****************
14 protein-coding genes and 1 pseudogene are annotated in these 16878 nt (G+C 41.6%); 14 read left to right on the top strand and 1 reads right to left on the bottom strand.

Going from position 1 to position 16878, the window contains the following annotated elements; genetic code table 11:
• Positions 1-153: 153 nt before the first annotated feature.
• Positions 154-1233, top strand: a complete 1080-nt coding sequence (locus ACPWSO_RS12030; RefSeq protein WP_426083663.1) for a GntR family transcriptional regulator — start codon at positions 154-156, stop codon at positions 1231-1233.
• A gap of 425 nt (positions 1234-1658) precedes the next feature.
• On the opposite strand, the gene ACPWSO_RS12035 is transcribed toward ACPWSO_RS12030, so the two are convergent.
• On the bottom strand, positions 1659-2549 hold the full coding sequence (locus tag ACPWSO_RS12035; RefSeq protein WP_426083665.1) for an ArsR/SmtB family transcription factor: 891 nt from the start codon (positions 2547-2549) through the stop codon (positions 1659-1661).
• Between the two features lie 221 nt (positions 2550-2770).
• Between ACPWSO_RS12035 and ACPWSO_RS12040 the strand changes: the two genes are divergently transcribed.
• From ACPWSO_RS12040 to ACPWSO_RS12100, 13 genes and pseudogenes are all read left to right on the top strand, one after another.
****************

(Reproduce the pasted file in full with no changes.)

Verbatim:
14 protein-coding genes and 1 pseudogene are annotated in these 16878 nt (G+C 41.6%); 14 read left to right on the top strand and 1 reads right to left on the bottom strand.

Going from position 1 to position 16878, the window contains the following annotated elements; genetic code table 11:
• Positions 1-153: 153 nt before the first annotated feature.
• Positions 154-1233, top strand: a complete 1080-nt coding sequence (locus ACPWSO_RS12030; RefSeq protein WP_426083663.1) for a GntR family transcriptional regulator — start codon at positions 154-156, stop codon at positions 1231-1233.
• A gap of 425 nt (positions 1234-1658) precedes the next feature.
• On the opposite strand, the gene ACPWSO_RS12035 is transcribed toward ACPWSO_RS12030, so the two are convergent.
• On the bottom strand, positions 1659-2549 hold the full coding sequence (locus tag ACPWSO_RS12035; RefSeq protein WP_426083665.1) for an ArsR/SmtB family transcription factor: 891 nt from the start codon (positions 2547-2549) through the stop codon (positions 1659-1661).
• Between the two features lie 221 nt (positions 2550-2770).
• Between ACPWSO_RS12035 and ACPWSO_RS12040 the strand changes: the two genes are divergently transcribed.
• From ACPWSO_RS12040 to ACPWSO_RS12100, 13 genes and pseudogenes are all read left to right on the top strand, one after another.